Europeans in Algeria constituted a very considerable portion of the population from the conquest in 1830. Indeed, there were in fact more people from Spain and Portugal than from France it seems. Italians, Germans, and the Maltese also immigrated to Algeria in high numbers.

Europeans were present in Algiers in relatively large numbers from the earliet days since the conquest. Moritz Wagner and Ferencz Pulszky say that in 1839, the population of Algiers was about 28,000 of which Europeans numbered about 8000 (French troops excluded).

I have several sources claiming that according to certain censuses, such as the one apparently carried out in 1852, the European population of Algiers was numbered about 35,197 and that of the natives (which included Muslims, Jews and "negros") at 23,303. Therefore, Algiers was largely European by this time. This is very remarkable but I have no way of confirming it's truth. Duchesne, a contemporary author, also estimated that the Europeans outnumbered the natives in Algiers during the 1850s.

Thus, the article for Algiers on Wikipedia claiming that it was only in the 20th century that the Europeans became a majority in this city is clearly false if we believe these claims.

Considering how relatively enormous was the proportion of the European population in Algeria which was in fact, if we believe the facts, even greater than that of British India, one wonders whether the Europeans started arriving in hoardes only after 1830. That is, were there any Europeans in Algeria before 1830?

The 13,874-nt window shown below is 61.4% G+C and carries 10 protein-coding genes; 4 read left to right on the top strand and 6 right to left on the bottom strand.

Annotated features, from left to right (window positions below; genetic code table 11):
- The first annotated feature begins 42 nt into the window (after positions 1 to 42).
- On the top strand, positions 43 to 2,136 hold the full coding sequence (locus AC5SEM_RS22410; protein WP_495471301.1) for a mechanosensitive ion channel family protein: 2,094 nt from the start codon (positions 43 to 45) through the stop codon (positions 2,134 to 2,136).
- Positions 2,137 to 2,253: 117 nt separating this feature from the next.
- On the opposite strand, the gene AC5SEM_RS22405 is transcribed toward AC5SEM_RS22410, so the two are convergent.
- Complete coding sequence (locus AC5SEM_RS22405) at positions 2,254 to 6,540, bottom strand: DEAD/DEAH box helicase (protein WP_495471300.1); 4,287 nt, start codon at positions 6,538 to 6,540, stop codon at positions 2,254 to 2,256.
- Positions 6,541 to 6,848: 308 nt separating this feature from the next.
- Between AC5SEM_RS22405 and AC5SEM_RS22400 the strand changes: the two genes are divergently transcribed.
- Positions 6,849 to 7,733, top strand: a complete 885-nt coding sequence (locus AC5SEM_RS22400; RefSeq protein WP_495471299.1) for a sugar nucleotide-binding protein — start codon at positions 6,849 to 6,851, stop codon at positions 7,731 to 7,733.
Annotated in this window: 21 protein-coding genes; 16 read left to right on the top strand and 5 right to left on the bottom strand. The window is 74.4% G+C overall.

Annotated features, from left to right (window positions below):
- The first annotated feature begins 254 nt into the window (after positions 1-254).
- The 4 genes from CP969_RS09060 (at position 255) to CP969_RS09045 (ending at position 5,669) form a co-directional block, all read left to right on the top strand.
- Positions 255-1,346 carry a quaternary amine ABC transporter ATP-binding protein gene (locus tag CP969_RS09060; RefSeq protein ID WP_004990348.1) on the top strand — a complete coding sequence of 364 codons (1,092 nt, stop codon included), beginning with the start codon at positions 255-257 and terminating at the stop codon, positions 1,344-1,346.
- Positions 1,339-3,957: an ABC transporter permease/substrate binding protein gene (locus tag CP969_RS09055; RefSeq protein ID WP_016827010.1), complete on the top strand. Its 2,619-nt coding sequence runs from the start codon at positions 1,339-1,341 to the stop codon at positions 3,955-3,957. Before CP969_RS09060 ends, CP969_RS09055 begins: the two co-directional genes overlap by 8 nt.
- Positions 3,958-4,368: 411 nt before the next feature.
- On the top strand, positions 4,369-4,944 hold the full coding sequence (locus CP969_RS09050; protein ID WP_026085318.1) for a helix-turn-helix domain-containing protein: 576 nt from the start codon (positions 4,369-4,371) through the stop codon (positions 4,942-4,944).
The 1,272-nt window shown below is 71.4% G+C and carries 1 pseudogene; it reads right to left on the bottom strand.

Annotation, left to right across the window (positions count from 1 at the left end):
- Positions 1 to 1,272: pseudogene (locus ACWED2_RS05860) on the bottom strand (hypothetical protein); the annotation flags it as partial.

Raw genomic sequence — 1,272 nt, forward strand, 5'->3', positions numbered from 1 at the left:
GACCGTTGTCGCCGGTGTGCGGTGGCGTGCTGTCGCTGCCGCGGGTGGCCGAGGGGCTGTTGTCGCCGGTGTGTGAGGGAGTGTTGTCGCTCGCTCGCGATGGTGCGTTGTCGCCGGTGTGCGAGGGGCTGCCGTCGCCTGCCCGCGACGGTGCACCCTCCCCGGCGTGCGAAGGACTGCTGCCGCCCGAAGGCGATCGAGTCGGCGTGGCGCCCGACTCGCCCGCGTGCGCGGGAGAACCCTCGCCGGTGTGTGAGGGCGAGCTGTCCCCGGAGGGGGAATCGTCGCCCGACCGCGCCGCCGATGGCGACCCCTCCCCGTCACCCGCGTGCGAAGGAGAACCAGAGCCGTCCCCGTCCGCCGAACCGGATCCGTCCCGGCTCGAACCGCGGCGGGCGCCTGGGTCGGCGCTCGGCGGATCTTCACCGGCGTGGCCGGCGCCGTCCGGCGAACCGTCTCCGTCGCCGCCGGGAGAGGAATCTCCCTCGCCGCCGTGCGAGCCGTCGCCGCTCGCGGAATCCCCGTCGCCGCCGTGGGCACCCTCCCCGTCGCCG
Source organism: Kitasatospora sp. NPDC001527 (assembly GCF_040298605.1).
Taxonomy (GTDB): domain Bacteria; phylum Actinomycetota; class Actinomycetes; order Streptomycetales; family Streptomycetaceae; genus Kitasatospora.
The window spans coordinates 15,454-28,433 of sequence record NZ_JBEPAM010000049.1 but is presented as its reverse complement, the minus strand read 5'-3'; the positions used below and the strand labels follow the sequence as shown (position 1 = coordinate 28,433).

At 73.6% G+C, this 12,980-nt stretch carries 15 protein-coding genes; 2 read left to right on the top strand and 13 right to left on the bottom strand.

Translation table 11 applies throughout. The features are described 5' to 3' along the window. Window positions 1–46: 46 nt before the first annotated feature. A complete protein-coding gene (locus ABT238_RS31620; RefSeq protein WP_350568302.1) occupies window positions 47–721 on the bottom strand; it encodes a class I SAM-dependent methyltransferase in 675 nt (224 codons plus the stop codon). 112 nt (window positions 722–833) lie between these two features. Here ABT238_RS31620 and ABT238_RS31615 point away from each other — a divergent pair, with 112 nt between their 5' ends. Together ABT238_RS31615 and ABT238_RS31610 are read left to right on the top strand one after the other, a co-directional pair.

Do we have anything from French sources in which they estimate the progression of growth for the European population starting from 1830? Did the European population before 1830 number in hundreds or thousands? Since in 1836 already, the pied-noir population was over 14,000. Moreover, did the Europeans form a majority in Algiers after 1830 and did this also hold true for other towns such as Constantine and Oran?

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    There were bound to be a few European travelers, such as merchants, in Algeria at any one time, and probably European merchants who lived there for various periods. And 1830 was soon enough after the age of Barbary pirates that some unreleased Europeans could still be slaves there. Thee was a French consul in Algeria in 1830 - the invasion was justified by an insult to the consul. – MAGolding May 29 '19 at 15:42

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